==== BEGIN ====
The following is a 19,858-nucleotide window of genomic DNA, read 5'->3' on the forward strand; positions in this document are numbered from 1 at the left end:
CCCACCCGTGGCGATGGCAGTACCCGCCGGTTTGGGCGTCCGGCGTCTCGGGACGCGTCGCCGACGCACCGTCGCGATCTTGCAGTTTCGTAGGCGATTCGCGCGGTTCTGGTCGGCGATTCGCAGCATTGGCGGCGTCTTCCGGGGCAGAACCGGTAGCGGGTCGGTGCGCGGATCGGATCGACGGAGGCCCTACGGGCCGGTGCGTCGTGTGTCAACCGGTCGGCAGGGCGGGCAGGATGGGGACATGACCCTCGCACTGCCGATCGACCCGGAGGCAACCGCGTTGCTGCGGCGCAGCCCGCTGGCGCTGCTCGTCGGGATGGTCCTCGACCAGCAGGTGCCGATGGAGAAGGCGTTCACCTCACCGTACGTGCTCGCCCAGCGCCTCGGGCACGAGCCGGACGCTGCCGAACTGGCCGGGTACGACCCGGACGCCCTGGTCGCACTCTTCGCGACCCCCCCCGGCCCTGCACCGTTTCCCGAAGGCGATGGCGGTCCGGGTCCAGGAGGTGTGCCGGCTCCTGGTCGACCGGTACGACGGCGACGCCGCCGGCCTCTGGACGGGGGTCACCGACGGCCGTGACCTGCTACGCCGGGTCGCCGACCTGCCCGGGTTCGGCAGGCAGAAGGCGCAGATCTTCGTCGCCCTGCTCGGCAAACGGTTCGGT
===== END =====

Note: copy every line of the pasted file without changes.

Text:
The following is a 19,858-nucleotide window of genomic DNA, read 5'->3' on the forward strand; positions in this document are numbered from 1 at the left end:
CCCACCCGTGGCGATGGCAGTACCCGCCGGTTTGGGCGTCCGGCGTCTCGGGACGCGTCGCCGACGCACCGTCGCGATCTTGCAGTTTCGTAGGCGATTCGCGCGGTTCTGGTCGGCGATTCGCAGCATTGGCGGCGTCTTCCGGGGCAGAACCGGTAGCGGGTCGGTGCGCGGATCGGATCGACGGAGGCCCTACGGGCCGGTGCGTCGTGTGTCAACCGGTCGGCAGGGCGGGCAGGATGGGGACATGACCCTCGCACTGCCGATCGACCCGGAGGCAACCGCGTTGCTGCGGCGCAGCCCGCTGGCGCTGCTCGTCGGGATGGTCCTCGACCAGCAGGTGCCGATGGAGAAGGCGTTCACCTCACCGTACGTGCTCGCCCAGCGCCTCGGGCACGAGCCGGACGCTGCCGAACTGGCCGGGTACGACCCGGACGCCCTGGTCGCACTCTTCGCGACCCCCCCCGGCCCTGCACCGTTTCCCGAAGGCGATGGCGGTCCGGGTCCAGGAGGTGTGCCGGCTCCTGGTCGACCGGTACGACGGCGACGCCGCCGGCCTCTGGACGGGGGTCACCGACGGCCGTGACCTGCTACGCCGGGTCGCCGACCTGCCCGGGTTCGGCAGGCAGAAGGCGCAGATCTTCGTCGCCCTGCTCGGCAAACGGTTCGGT